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The Heptastadion was a giant causeway, often referred to as a mole[1] or a dyke built by the people of Alexandria, Egypt during the Ptolemaic period.[2] It connected the island on which the Pharos lighthouse stood to the mainland. It is also believed to have served as an aqueduct while Pharos was inhabited.[3] Due to silting over the years,[1] the former dyke now forms the Mansheya isthmus.[4] Its name comes from its length: seven stadia (Hepta meaning seven).[3]


  1. ^ a b Pearson, Birger Albert (2004). Gnosticism and Christianity in Roman and Coptic Egypt. Continuum International Publishing Group. p. 104. ISBN 0-567-02610-8.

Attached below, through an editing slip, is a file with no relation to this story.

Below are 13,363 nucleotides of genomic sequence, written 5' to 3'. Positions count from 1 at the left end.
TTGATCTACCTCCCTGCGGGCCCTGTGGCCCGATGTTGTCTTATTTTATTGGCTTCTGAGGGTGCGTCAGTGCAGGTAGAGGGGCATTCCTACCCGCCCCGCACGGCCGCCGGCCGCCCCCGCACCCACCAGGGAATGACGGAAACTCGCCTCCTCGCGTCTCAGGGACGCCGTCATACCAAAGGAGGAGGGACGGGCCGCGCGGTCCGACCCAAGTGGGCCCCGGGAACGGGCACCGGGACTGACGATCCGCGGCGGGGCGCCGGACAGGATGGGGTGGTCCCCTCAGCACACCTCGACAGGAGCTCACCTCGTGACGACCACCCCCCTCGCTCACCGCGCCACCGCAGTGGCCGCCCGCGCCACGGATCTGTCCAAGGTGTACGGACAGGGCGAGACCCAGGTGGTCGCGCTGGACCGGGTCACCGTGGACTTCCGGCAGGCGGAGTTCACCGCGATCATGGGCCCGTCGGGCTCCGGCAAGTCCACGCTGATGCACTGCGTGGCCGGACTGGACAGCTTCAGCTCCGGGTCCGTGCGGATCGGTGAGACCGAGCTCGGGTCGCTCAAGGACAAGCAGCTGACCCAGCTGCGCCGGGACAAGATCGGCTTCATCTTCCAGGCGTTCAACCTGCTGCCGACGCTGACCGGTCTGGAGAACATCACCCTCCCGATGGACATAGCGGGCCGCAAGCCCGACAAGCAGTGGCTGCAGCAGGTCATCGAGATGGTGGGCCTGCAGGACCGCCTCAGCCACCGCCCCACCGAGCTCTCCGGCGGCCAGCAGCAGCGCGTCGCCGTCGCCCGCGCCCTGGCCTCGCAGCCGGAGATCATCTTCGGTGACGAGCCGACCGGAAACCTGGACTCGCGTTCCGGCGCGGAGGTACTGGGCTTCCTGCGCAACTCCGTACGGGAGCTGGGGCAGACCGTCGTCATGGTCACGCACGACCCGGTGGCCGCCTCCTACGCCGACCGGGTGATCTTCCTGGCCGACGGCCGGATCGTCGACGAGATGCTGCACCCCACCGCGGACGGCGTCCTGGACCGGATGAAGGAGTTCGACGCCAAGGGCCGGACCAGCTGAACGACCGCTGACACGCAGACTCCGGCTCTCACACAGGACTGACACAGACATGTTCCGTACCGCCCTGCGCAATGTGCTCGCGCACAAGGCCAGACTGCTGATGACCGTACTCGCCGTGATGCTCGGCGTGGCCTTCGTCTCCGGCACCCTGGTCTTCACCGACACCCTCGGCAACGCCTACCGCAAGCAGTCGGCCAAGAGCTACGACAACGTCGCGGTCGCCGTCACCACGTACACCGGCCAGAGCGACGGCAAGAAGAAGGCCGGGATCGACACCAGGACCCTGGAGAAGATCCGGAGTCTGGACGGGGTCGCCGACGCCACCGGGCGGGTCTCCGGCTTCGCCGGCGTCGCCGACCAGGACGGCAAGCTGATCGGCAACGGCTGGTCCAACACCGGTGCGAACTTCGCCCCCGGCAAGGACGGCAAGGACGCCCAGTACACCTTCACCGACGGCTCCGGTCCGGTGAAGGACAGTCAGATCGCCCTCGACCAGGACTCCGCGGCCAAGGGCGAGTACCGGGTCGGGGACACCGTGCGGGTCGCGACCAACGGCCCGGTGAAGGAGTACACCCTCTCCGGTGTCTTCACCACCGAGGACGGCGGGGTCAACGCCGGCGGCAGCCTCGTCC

2. ^ Khalid S. Al-Hagla. "Cultural Sustainability: An Asset of Cultural Tourism Industry". International Cetre for Research on the Economics of Culture, Institutions, and Creativity (EBLA). 
  3. ^ a b Bertrand Millet; Goiran, Jean-Philippe (2007). "Impacts of Alexandria’s Heptastadion on Coastal Hydro-Sedimentary Dynamics During the Hellenistic Period". The International Journal of Nautical Archaeology 36 (1): 167–176. doi:10.1111/j.1095-9270.2006.00131.x. 
  4. ^ "The Ptolemaic Legacy". Retrieved 2008-02-11.